Continuing East after Ben Aicha, we drove to Choum and Atar at 103 km / 64 mi distance. Further more on the way, our goal was to reach the Holy city of Chinguetti.

To do such a trip, we needed to be self-sufficient. While in Noudhibou we packed our Land Cruiser Defender with supplies such as food, water, gas, extra engine battery and other important goods.

Sunset near Tmeimichat in Mauritania

Sunset near Tmeimichat in Mauritania

We got almost one day of desert storm and some parts of the way were quite difficult due to extreme desert sand driving. Our 4WD also had a battery problem so we had to change it somewhere on the way before Tmeimichat.

Driving to Tmeimichat in Mauritania

Driving to Tmeimichat in Mauritania

International Sculpture Symposium in Ben Aicha?

International Sculpture Symposium in Sahara Desert

International Sculpture Symposium in Sahara Desert

Imagine a forgotten location deep inside Sahara Desert.

Now imagine what it is like to organize an International Sculpture Symposium near Ben Aicha monolith. And that you need a few days to get there by 4WD.

Sculptures in Guelb Ben Aicha monolith in Mauritania

Sculptures in Guelb Ben Aicha monolith in Mauritania

That’s what happened from the 5th December 1999 until the 9th January 2000, when 16 international artists got together to promote peace in the world. The event gathered African artists from Burkina and Ivory Coast, as well as from Italy, Belgium, France, Ireland, Canada, USA, Poland, Armenia, Kazakhstan and China.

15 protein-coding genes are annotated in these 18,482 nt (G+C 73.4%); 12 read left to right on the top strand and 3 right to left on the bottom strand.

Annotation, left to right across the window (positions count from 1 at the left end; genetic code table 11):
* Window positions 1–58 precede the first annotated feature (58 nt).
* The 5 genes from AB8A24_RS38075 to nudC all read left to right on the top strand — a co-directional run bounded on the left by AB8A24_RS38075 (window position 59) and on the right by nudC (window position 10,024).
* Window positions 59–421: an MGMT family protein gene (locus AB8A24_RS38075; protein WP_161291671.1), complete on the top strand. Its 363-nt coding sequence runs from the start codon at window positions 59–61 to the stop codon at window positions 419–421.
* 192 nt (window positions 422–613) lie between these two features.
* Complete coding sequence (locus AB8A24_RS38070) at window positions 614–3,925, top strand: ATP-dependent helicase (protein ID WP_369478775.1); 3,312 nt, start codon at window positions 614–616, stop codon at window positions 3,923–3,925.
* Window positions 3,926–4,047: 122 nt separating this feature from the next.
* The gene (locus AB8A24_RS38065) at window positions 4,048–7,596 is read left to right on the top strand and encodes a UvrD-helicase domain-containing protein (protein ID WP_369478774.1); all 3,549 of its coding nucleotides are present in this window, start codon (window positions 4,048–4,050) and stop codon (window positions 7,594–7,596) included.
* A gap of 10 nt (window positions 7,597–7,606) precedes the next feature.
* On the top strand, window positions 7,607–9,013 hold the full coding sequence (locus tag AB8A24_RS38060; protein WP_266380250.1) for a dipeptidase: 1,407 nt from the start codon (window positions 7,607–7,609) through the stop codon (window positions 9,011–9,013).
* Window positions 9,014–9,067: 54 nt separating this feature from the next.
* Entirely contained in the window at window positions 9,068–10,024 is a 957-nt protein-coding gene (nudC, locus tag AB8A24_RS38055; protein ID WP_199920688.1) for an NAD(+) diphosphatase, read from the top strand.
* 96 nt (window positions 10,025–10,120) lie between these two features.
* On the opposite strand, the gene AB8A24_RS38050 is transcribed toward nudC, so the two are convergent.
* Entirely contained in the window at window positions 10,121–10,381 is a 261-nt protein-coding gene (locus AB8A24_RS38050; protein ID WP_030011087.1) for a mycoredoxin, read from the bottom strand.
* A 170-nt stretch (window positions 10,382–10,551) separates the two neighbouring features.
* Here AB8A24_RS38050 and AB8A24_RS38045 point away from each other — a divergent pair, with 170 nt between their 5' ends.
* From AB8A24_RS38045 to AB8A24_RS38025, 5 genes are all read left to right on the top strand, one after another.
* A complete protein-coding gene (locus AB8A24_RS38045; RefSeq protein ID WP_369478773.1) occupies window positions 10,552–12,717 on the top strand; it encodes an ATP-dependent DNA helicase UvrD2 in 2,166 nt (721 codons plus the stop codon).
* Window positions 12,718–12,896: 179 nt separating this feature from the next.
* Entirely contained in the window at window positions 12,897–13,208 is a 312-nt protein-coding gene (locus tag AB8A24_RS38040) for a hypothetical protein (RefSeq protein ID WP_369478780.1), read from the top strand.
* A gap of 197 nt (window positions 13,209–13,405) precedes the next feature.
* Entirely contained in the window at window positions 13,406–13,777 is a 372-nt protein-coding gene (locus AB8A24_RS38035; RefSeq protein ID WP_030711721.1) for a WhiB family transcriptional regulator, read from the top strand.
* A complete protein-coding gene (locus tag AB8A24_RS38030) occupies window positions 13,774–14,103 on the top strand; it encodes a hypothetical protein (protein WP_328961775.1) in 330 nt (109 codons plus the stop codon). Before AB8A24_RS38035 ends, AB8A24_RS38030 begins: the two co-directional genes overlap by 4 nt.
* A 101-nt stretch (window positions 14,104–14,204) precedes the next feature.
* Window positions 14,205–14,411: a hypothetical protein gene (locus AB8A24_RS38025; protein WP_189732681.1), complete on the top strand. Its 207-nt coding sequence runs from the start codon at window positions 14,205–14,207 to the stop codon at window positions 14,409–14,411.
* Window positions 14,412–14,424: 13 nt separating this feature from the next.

The whole event was headed by the famous Burkina Faso sculptor Siriki Ky, who also selected the rest of the artists to join him in this once in a life time sculpture symposium in Sahara Desert.

Sculptures in Guelb Ben Aicha monolith in Mauritania

Sculptures in Guelb Ben Aicha monolith in Mauritania

During more than one month, artists worked to create several interesting pieces of art, meant to be lost in time and space, in the desert. It was an amazing collaboration of man vs nature – stone.

Sculpture in Ben Aicha monolith in Mauritania

Sculpture in Ben Aicha monolith in Mauritania

I came across these sculptures by chance, as I didn’t know they existed. What a surprise when we got to Ben Aicha and found art.

Visual artist shares inspiring photos and exotic travel destinations. Adventure travel blogger with ideas and narratives to motivate independent travelers and audacious backpackers. Intense journeys into more than 126 countries around Africa, Antarctica, Asia, Europe, North America, South America and Oceania since 1999. Expat in Morocco - North Africa since 2007, polyglot and proud Lonely Planet Pathfinders blogger.

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5 Comments. Leave new

Thanks for sharing! Love it.

Thanks
Sarah

Reply

Hey Sarah thank you for your comment. I’m glad you like this article. happy travels

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I love it! thanks for sharing it.

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Very remote and incredible scenery for sculptures. I love it! thanks for sharing it.